Nayikas of Vidyapati

by Shovana Narayan
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Padmashri Kathak Guru Shovana Narayan.Renowned Kathak maestro Shovana Narayan pen downs her thoughts on her esteemed dance festival – LalitArpan festival 2016 for ArtCulturalFestival as a guest contributor.
Dr Jyotsana Suri and I have crossed several milestones and now we are in its 15th year of LalitArpan Festival. This year’s festival is being presented by Dr Jyotsna Suri, Dr Bindeshwar Pathak and six classical dance styles are being featured with performances by eight Padma awardees. Including me there are senior dancers Madhavi Mudgal, Bharati Shivaji, Guru Singhajit Singh and Charu Sija Mathur, Guru Jayarama Rao and Vanashri Rao, Prathibha Prahlad, Geeta Chandran and Ranjana Gauhar. The evening’s concept is by Shalini Rao. Shri Dhyanendra Mani Tripathi introduces Vidyapati.  Shalini Rao and Shivani Varma are the sutradhars that link the Nayikas together. LalitArpan Samman recognises the consistent outstanding contributions to the fields of arts. This year, this humble acknowledgement is being made to Shubha Mudgal and to Paramjit and Arpita Singh for their invaluable dedication to their respective fields of art.
For its 15th Year, the LalitArpan Festival is dedicated to the “Nayikas of Vidyapati”. The influence on eastern Indian languages of this Maithil poet from the 14th-15th century (1352-1448) was so great that it earned him the reputation of being analogous to “Dante of Italy” and “Chaucer of England”. He is also known as “Abhinava Jayadeva” for, similar to Jayadeva of a century earlier, Vidyapati’s love-songs re-create and reveal the world of Radha and Krishna, through motifs that are sensuous and sensual, descriptive and dramatic.
The yearning for union and pangs at separation symbolise the atma-paramatma concept of Indian philosophy also representing the twin flames of masculine and feminine energies. Union of the ‘atma’ with the Almighty, ‘paramatma’, is self-annihilation while separation is symbolic of self-existence. Representing the twin flames of masculine and feminine energies, the yearning for union and pangs at separation symbolise the atma-paramatma concept of Indian philosophy. Union of the ‘atma’ with the Almighty, ‘paramatma’, is considered self-annihilation while separation is symbolic of self-existence. In this relationship, ‘atma’ is the feminine energy, Nayika.  The various stages of a woman in love was first categorised by Bharata in his monumental Natyashastra. Verses of Jayadeva and Vidyapati reflect these states.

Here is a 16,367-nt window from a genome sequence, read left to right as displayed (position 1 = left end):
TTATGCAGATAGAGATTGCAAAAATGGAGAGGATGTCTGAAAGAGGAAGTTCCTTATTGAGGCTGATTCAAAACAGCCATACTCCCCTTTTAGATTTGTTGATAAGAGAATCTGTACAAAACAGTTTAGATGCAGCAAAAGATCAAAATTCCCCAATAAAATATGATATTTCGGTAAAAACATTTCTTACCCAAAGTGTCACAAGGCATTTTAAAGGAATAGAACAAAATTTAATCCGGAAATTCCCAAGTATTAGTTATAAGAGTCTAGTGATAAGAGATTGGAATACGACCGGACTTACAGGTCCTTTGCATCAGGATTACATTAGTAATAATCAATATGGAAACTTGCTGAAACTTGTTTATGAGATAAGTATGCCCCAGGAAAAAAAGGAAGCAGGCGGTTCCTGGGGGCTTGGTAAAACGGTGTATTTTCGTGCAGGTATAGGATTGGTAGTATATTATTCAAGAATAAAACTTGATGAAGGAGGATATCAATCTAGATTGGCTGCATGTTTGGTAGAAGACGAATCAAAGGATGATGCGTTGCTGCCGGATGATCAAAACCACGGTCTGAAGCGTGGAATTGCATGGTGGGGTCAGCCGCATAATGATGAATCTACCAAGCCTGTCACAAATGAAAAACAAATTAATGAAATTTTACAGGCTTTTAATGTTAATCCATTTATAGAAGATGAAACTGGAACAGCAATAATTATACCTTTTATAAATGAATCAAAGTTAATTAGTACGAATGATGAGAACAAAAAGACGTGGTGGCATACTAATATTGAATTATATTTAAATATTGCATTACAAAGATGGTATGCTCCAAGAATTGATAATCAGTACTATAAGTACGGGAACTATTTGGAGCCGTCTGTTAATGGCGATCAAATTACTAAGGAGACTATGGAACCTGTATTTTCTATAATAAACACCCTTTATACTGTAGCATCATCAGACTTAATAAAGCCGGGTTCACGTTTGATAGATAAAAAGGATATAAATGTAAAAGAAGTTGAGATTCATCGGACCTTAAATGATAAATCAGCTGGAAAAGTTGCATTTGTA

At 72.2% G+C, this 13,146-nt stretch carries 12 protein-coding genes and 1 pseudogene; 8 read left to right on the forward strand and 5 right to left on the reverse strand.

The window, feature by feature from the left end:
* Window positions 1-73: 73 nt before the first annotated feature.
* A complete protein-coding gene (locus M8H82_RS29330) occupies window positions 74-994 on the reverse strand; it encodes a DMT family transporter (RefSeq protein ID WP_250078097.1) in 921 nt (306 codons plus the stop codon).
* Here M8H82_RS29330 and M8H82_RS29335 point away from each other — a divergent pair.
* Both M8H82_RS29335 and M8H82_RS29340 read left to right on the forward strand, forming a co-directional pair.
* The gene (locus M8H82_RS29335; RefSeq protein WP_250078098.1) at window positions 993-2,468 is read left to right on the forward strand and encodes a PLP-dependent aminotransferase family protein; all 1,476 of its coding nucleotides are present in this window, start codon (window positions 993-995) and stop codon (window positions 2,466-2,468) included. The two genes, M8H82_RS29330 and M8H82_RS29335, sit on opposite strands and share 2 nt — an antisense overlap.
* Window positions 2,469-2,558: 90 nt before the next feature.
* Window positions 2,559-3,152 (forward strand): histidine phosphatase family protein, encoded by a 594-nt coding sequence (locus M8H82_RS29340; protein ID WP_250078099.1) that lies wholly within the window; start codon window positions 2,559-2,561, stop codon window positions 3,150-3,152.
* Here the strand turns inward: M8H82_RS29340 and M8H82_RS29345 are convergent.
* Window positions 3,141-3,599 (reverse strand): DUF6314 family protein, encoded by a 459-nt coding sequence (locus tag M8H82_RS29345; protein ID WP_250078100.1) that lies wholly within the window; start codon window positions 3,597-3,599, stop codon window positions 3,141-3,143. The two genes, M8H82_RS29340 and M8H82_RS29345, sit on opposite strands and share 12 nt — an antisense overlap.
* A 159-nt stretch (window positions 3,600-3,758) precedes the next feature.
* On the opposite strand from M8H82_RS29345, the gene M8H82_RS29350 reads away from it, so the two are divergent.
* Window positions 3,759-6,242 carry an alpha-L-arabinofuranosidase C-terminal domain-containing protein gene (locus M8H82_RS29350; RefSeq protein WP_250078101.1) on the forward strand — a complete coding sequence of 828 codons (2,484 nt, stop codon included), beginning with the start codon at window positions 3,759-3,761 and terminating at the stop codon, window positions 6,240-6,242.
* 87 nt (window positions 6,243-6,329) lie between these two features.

In this programme, through the verse “tribali tarangini”, I, Shovana Narayan represent Vasaksajja, the Nayika who is dressed for the union so much so that Manmath tells Krishna that she, Radha, is bound to be victorious in this love duel. Essaying Virahotkanthita Nayika through the verse ‘ke patiyalae jaete’, Madhavi Mudgal represents the Nayika who is distressed by separation. Confident of her beloved by her side, the Nayika and Nayak relationship reflects their total devotion to each other. Vanashri and Jaya Rama Rao represent this beautiful relationship where her husband is under her subjection through the verse ‘dhani bheli manini’.
What happens if a quarrel ensues? Separated by a quarrel is the Kalahantarita Nayika portrayed by Geeta Chandran in the verse ‘aadha aadha mudita bhel’. Can a nayika keep silent when she feels that she is being ignored? Could it be because of another woman? Here is the Khandita Nayika who is enraged by her nayak. Prathibha Prahlad brings out her rage through the verse ‘lochan aruna bujhal bada bheda’.
Vipralabdha Nayika, deceived by her lover is in a state of anger and sadness. ‘Lochan dae phadaila, hari hari aela re’ is being essayed by Charu Sija Mathur and Guru Singhajit Singh. Uncaring about her looks, the Proshitbhartrika Nayika, represented by Bharati Shivaji, is pensive because her husband is away on a sojourn. She refuses to adorn herself as her eyes await in vain for his arrival through the verse ‘chanana bhela visama sara re’.
Nothing can deter her determination of meeting her beloved. She, Ranjana Gauhar, is the Abhisarika Nayika requesting the moon, cloud and the rains to leave s her heart is anxious for union with her beloved.
Each of the above-mentioned Nayikas will be delineated by the dancers mentioned in their own dance style to their respective music. The common thread is the Maithili verses of Vidyapati.
Lalit Arpan Festival 2016 presents Niyakas of Vidyapati
Date:- 22 and 23 Sept 2016
Time:- 7pm onwards
Venue: – Stein Auditorium, India Habitat Centre

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